Even with $1 salaries, RIM co-CEOs are doing just fine
A look at Research In Motion's executive compensation documents from last year finds that Mike Lazaridis and Jim Balsillie's salary only amounted to small chunks of their pay.
If you think Research In Motion's co-CEOs are hurting for money after taking dramatic pay cuts, think again.
RIM chiefs Jim Balsillie and Mike Lazaridis said yesterday that they had asked to change their salary to $1 per year. The salary cut was a clear acknowledgement of the issues facing the company, and an act of contrition amid growing criticism about their ability to run the BlackBerry business.
It's a welcome gesture from two executives who have previously been criticized as in denial about RIM's prospects. But the act isn't as magnanimous as it initially appears, since a bulk of their compensation comes from outside of their salary.
Last year, Balsillie and Lazaridis both earned salaries of $1.2 million, according to a document filed with the Securities and Exchange Commission. But that figure only accounted for 23 percent of their total compensation, which also included restricted stock, compensation from an annual incentive plan, special awards, retirement pension savings, and other items. Their total compensation was $5.1 million each.
In fact, the two are just the latest in a long line of high-profile CEOs that have taken the token $1 salary, only to receive a lot more in other compensation.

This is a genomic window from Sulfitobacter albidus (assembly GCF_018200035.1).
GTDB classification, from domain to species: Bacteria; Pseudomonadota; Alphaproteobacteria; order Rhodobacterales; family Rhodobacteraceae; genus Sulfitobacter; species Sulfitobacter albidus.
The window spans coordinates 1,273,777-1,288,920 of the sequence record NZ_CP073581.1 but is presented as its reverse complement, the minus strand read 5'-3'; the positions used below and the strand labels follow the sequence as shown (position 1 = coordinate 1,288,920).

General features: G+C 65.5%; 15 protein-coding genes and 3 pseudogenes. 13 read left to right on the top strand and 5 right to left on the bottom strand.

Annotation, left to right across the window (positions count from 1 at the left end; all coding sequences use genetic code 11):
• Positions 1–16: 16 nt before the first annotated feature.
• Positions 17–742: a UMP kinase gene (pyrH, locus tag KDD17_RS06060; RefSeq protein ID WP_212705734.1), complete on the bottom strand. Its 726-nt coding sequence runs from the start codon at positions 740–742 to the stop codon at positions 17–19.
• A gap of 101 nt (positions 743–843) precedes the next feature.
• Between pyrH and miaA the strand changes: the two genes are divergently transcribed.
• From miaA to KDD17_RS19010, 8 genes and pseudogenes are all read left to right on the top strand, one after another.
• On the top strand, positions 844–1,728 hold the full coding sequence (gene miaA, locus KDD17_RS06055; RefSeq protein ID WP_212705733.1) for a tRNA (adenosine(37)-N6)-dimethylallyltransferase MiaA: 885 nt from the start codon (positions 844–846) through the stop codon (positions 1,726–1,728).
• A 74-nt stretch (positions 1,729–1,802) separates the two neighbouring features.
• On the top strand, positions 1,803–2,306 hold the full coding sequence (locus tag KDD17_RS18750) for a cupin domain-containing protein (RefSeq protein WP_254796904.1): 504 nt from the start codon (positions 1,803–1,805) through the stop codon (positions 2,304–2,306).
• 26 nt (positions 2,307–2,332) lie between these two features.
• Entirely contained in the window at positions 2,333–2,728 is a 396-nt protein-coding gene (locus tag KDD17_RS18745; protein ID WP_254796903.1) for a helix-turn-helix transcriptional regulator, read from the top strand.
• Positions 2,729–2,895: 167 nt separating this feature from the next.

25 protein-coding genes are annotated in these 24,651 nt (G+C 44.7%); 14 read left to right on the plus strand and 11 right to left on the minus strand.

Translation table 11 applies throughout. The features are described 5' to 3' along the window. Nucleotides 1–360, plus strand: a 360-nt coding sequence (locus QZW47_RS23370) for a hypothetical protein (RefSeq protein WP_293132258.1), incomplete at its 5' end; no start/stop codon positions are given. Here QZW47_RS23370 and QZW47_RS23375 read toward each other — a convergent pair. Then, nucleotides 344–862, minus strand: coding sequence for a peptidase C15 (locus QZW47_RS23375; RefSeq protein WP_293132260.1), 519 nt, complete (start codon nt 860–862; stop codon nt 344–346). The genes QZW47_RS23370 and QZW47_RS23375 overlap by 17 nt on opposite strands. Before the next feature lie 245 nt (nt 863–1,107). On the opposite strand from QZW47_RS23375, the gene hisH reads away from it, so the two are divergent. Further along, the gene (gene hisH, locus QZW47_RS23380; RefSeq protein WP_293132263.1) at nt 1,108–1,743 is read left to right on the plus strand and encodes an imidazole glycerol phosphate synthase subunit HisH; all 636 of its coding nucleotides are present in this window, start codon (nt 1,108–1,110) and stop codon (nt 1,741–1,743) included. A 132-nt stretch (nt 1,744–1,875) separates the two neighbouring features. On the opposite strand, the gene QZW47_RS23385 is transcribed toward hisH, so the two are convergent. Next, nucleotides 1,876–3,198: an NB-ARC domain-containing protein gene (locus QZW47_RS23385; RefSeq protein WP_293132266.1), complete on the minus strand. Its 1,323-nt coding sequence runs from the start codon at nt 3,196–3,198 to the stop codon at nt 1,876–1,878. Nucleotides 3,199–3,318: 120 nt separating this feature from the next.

Executives ranging from Steve Jobs to Google's Eric Schmidt, Sergey Brin, and Larry Page. and Oracle's Larry Ellison have at one time reduced their annual salaries to $1. Of course, many of them boast vast fortunes, stock compensation, and other special awards to tied them over. Others, including Cisco Systems CEO John Chambers and Nvidia CEO Jen-Hsun Huang, took $1 salaries after their companies hit rough patches.
Of course, given RIM's stock performance and its sliding market share, Lazaridis and Balsillie could take a hit to their total compensation this year. RIM won't disclose the executives' compensation for this fiscal year for another several months.
And going from $1.2 million to $1 isn't an insignificant cut. By relying more on stock compensation, the executives are banking that the company's prospects--and its market value--changes course.
Ultimately, the two embattled executives are hoping the symbolic cut will give them some breathing room from investors who are looking for the company to shake up the leadership team. Some critics have quipped that $1 may still be too much.